The opinion of the court was delivered by: Shapiro, Senior District Judge.
Marvin Lundy ("Lundy"), bringing a counterclaim against Robert Hochberg
("Hochberg"), alleged that Hochberg had engaged in the unauthorized
practice of law. On August 31, 2001, Hochberg was permanently enjoined
from practicing law, or holding himself out to practice law, in this
Commonwealth. Haymond v. Lundy, 174 F. Supp.2d 269 (E.D.Pa. 2001)
("Injunction Opinion"). Hochberg's motion for post-trial relief was
denied. Haymond v. Lundy, 2002 WL 7927, 2002 U.S. Dist. LEXIS 4 (E.D.Pa.
Jan.2, 2002) ("Post Trial Opinion").
Lundy has filed an amended petition for "Costs and Expenses Incurred,
Including Reasonable Attorneys' Fees."*fn1 This memorandum addresses the
The facts and procedural history of this action may be found in
previous opinions: Haymond v. Lundy, 177 F. Supp.2d 371, 373-77 (E.D.Pa.
2001); Injunction Opinion, 1-13; and Haymond v. Lundy, No. 99-5015 &
99-5048, 2000 WL 804432, *1-4, 2000 U.S. Dist. LEXIS 8585, *2-12
(E.D.Pa. June 22, 2000).
A. Award of Attorney's Fees under 42 Pa.C.S.A. § 2524(c)*fn2
42 Pa.C.S.A. § 2524(c) provides:
Injunction — In addition to criminal
prosecution, unauthorized practice of law may be
enjoined in any county court of common pleas having
jurisdiction over the defendant. The party obtaining
such an injunction may be awarded costs incurred,
including reasonable attorney fees, against the
enjoined party. A violation of subsection (a) is also
a violation of the act of December 17, 1968 known as
the Unfair Trade Practices and Consumer Protection
Lundy contends that "may" award fees means "shall" award fees because
42 Pa.C.S.A. § 2524(c) "expressly incorporates" the Unfair Trade
Practices and Consumer Protection Act, 73 P.S. § 201-9.2 (1996)
("UTP"). That act, he argues, has been interpreted to require fees.
However, the UTP was not incorporated into 42 Pa.C.S.A. § 2524(c):
rather, violation of 42 Pa.C.S.A. § 2524(c) is also a violation of
the UTP. This does not mean that a claim brought under 42 Pa.C.S.A.
§ 2524 is a claim brought under the UTP. The unauthorized practice of
law statute authorizes the discretionary award of costs, including
attorney's fees to a plaintiff successful in obtaining an injunction.
Hochberg argues that Lundy should be denied attorney's fees because:
(1) no plaintiff has been awarded attorney's fees under the statute; (2)
Lundy does not fall within the class the statute was designed to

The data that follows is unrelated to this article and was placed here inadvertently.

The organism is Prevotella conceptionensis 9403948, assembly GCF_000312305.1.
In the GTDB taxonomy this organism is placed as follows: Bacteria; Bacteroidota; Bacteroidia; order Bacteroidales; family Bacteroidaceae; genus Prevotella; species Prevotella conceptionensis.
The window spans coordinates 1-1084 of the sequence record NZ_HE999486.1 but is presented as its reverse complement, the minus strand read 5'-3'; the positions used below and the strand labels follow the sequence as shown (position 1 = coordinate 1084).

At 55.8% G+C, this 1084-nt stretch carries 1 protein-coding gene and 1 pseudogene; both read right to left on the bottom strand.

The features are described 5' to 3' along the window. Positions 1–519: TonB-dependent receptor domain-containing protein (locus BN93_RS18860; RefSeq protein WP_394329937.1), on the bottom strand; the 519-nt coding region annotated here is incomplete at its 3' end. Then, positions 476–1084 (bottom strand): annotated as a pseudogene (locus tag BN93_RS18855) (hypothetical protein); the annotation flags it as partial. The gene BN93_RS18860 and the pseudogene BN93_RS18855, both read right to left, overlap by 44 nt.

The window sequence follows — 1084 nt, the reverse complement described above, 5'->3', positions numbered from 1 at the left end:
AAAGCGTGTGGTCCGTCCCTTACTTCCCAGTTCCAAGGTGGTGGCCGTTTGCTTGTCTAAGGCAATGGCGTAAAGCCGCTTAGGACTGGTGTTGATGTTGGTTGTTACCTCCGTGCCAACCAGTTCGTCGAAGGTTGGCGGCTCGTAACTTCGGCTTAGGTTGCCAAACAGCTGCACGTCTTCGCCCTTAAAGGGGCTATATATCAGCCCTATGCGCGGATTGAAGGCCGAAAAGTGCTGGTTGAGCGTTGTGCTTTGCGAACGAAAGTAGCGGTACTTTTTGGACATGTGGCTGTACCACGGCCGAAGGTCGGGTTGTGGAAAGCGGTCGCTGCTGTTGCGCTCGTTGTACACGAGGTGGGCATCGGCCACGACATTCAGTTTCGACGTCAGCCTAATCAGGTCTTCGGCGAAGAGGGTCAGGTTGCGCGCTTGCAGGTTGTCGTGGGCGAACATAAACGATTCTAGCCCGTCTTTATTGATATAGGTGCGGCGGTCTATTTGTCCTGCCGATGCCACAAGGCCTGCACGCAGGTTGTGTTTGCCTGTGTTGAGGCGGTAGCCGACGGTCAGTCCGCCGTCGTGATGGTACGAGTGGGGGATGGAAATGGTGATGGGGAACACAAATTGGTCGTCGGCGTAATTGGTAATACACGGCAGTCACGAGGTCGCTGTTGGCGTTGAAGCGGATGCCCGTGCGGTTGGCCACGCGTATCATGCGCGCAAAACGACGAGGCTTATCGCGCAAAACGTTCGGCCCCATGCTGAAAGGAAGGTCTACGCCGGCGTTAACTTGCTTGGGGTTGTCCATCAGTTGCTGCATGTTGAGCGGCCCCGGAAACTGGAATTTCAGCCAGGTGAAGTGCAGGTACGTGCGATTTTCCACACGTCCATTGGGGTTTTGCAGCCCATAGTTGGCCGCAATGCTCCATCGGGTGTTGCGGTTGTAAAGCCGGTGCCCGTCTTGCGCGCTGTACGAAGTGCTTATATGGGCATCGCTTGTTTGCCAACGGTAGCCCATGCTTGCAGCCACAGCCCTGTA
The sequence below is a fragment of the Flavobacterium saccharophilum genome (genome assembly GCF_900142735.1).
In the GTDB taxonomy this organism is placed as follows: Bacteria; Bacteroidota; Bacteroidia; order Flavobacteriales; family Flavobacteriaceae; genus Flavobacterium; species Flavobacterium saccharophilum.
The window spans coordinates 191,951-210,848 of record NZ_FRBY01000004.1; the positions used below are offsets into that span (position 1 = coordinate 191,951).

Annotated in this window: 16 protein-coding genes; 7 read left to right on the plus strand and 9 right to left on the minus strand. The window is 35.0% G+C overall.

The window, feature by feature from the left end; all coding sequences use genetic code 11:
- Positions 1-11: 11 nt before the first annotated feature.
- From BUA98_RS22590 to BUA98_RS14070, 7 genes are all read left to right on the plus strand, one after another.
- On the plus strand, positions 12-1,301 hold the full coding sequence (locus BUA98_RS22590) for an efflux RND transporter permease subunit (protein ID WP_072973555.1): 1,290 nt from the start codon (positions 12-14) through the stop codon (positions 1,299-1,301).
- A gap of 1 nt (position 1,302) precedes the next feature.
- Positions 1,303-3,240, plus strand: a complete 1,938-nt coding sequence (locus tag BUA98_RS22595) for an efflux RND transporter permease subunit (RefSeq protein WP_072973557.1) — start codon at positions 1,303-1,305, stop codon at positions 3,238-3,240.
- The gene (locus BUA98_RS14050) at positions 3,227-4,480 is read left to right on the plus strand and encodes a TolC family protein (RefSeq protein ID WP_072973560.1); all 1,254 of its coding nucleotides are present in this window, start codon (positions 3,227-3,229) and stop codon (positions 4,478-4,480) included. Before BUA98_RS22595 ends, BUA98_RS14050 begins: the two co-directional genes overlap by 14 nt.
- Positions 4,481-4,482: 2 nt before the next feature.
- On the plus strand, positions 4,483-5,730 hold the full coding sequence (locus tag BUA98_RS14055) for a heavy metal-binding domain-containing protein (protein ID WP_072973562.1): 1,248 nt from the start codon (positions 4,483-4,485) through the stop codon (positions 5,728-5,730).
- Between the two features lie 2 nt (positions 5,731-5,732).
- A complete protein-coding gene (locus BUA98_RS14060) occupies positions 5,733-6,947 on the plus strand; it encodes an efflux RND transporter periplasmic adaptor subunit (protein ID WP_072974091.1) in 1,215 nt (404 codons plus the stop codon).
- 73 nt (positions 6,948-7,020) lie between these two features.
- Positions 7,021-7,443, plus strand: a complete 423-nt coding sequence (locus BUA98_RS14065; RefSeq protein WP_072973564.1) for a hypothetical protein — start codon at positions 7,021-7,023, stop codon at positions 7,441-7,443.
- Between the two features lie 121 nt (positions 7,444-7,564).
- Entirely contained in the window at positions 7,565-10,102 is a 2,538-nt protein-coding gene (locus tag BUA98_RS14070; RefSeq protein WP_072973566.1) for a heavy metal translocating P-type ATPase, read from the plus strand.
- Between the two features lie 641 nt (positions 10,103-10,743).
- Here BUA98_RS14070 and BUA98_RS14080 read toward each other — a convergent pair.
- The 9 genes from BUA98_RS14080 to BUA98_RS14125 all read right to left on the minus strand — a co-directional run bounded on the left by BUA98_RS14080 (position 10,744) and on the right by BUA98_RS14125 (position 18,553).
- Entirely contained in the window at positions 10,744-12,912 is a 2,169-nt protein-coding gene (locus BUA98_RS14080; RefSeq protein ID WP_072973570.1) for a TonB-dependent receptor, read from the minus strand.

protect; and (3) Lundy's hands are unclean.
Hochberg claims Lundy would be the first plaintiff to receive
attorney's fees under the 42 C.S.A. § 2524(c). But he has not
demonstrated that anyone has petitioned for attorney's fees, or been
denied them. The absence of previous attorney's fees awards does not
preclude Lundy's petition.
The purpose of 42 Pa.C.S.A. § 2524 is to protect the public
interest in competent legal representation. See Stone v. Kasuba (In re
Stone), 166 B.R. 269, 274 (Bankr.W.D.Pa. 1994) In 1996, the legislature
created a private right of action to allow consumers to enforce the
statute directly. See Pa. Legis. J. — House, June 26, 1996, at 1798
(statement of Representative Feese analogizing the bill to the UPT);
42 Pa.C.S.A. § 2524(c). The fee shifting portion of the amendment
encourages citizens to enforce the statute by adding financial incentives
for doing so.
Hochberg argues that the statute may to be used only by government
officials and innocent lay-people, not lawyers. The statutory text and
the case authority do not provide any support for this argument.*fn3 The
plain language of the statute permits any party obtaining an injunction to
seek attorney's fees.
Second, Hochberg argues that because Lundy knew of his unauthorized
practice, and permitted the unauthorized practice of other associates of
Haymond and Lundy prior to the law firm's dissolution, he should be
prevented from recovering attorney's fees by the equitable doctrine of
"unclean hands". The court has already declined to apply "unclean hands"
to prevent Lundy from bringing this action. See, e.g., Post-Trial
Opinion, at 11-12. However, Lundy had constructive knowledge of
Hochberg's disbarment, and his unauthorized practice, from the very
beginning of the law partnership. See Haymond v. Lundy, 2000 WL 804432,
*3 n. 2, 2000 U.S. Dist. LEXIS 8585, *8 n. 2 (E.D.Pa. June 22, 2000)
(knowledge imputed to Lundy from his attorney). Hochberg should not
benefit by Lundy's sanction of unauthorized practice: he must be
enjoined from practice in this Commonwealth. But neither should Lundy
receive a reward for aiding and abetting in the unauthorized practice of
law. The court will discount Lundy's fee by an appropriate amount for
his unclean hands when awarding "reasonable" attorney's fees. But
Lundy, as a prevailing party, is entitled to some attorney's fees under
42 Pa. C.S.A. § 2524(c).
Since Lundy is entitled to fees under 42 Pa.C.S.A. § 2524, the
court must determine a reasonable award. Although the award is authorized
by a state law rather than federal statute, the court, although not
obliged to do so, will follow the methodology approved by the Supreme
Court for awards of attorney's fees in federal civil rights actions. See
Hensley v. Eckerhart, 461 U.S. 424, 433, 103 S.Ct. 1933, 76 L.Ed.2d 40
(1983). "The district court retains a great deal of discretion" in
determining the award. Bell v. United Princeton Properties, Inc.,
884 F.2d 713, 721 (3d Cir. 1989). For example, the court may exclude
hours not reasonably expended, that is, hours that are excessive,
redundant, or otherwise unnecessary. See Hensley, 461 U.S. at 434, 103
S.Ct. 1933; Rode v. Dellarciprete, 892 F.2d 1177, 1183 (3d Cir. 1990). If
only partial success has been achieved, the fee request should be ...